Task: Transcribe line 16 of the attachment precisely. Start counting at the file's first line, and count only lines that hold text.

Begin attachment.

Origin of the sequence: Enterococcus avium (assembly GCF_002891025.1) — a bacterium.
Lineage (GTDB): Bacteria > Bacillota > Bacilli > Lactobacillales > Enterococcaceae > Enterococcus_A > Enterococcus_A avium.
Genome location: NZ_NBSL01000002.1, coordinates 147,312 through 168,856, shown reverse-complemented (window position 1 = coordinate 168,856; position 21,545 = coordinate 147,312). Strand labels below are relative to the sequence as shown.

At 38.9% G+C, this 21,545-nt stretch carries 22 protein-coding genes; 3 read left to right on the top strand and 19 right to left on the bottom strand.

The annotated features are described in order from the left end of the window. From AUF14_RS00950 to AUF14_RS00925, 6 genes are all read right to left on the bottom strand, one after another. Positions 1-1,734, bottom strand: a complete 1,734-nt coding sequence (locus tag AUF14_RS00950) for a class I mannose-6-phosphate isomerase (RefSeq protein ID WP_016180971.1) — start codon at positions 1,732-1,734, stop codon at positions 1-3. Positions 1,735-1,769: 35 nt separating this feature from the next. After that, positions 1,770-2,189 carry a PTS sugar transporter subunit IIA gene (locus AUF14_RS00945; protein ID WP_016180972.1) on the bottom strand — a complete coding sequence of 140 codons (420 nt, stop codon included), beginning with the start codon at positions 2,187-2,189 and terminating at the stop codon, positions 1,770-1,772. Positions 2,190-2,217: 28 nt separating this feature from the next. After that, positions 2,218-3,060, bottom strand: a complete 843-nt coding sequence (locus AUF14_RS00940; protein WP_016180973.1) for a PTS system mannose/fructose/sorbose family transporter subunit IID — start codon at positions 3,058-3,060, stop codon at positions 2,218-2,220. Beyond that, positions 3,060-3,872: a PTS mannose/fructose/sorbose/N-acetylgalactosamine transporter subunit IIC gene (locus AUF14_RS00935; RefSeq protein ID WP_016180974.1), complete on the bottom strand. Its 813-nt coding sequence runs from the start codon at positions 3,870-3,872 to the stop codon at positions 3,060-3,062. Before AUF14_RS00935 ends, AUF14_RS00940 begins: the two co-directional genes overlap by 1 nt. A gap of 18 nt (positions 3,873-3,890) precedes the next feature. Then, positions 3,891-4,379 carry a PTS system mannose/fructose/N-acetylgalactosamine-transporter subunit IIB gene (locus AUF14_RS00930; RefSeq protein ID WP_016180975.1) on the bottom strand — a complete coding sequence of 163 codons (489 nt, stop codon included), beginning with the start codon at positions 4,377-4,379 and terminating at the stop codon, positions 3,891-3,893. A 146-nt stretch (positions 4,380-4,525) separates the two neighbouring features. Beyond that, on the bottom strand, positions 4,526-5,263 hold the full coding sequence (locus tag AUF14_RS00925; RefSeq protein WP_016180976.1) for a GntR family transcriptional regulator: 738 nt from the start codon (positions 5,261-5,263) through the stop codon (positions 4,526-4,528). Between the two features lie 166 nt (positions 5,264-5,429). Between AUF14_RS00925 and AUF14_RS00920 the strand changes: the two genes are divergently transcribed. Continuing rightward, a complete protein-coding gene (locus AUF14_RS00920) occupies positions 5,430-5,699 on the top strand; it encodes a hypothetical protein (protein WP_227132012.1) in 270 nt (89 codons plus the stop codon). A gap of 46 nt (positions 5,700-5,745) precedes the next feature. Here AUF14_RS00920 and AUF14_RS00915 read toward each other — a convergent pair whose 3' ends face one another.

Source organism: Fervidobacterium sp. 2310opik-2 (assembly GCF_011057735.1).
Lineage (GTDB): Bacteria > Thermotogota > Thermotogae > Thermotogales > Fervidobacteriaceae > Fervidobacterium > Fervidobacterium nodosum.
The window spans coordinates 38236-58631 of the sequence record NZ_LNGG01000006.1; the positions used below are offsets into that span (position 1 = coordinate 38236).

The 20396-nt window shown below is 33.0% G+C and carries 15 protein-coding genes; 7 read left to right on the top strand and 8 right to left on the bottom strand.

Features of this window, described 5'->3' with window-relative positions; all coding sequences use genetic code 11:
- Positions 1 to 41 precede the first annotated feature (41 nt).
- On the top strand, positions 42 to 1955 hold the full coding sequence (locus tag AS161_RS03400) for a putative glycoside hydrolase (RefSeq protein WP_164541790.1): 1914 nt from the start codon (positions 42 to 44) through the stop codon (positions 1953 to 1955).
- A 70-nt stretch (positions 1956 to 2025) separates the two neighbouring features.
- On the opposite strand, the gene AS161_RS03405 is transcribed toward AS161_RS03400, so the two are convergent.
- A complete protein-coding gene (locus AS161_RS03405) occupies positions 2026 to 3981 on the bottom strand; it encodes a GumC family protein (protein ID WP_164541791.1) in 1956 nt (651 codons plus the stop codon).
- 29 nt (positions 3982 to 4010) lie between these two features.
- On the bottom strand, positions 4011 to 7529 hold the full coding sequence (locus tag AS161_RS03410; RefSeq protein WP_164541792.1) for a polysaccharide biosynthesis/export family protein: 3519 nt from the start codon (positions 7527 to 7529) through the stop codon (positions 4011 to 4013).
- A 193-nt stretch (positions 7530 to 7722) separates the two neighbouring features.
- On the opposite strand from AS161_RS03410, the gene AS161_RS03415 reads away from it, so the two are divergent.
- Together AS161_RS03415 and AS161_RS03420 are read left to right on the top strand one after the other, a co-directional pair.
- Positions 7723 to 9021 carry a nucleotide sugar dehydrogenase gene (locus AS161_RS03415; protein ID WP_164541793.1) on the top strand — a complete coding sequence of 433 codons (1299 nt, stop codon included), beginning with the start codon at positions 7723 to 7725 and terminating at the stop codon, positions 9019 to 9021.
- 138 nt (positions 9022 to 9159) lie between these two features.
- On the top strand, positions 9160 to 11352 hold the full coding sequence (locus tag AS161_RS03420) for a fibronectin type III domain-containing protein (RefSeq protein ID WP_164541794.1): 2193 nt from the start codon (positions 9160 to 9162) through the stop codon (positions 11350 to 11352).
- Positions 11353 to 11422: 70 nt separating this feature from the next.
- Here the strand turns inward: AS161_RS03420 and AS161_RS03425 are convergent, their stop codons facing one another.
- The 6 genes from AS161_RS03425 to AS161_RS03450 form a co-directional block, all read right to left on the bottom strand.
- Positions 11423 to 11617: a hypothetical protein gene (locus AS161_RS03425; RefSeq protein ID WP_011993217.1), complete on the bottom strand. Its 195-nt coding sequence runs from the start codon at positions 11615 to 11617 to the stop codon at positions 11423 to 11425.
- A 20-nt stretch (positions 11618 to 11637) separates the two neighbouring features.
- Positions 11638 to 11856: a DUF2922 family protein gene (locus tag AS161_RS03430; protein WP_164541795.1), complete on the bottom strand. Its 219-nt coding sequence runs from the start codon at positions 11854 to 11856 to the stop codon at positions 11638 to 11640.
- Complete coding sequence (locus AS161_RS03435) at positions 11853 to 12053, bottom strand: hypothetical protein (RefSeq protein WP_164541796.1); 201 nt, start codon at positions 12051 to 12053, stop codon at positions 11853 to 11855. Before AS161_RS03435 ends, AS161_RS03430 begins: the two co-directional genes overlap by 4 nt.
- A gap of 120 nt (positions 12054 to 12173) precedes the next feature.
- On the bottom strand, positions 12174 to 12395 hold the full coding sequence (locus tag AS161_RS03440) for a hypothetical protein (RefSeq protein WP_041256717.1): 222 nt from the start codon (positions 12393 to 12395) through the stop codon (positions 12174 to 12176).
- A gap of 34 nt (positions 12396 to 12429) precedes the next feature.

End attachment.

- 29 nt (positions 3982 to 4010) lie between these two features.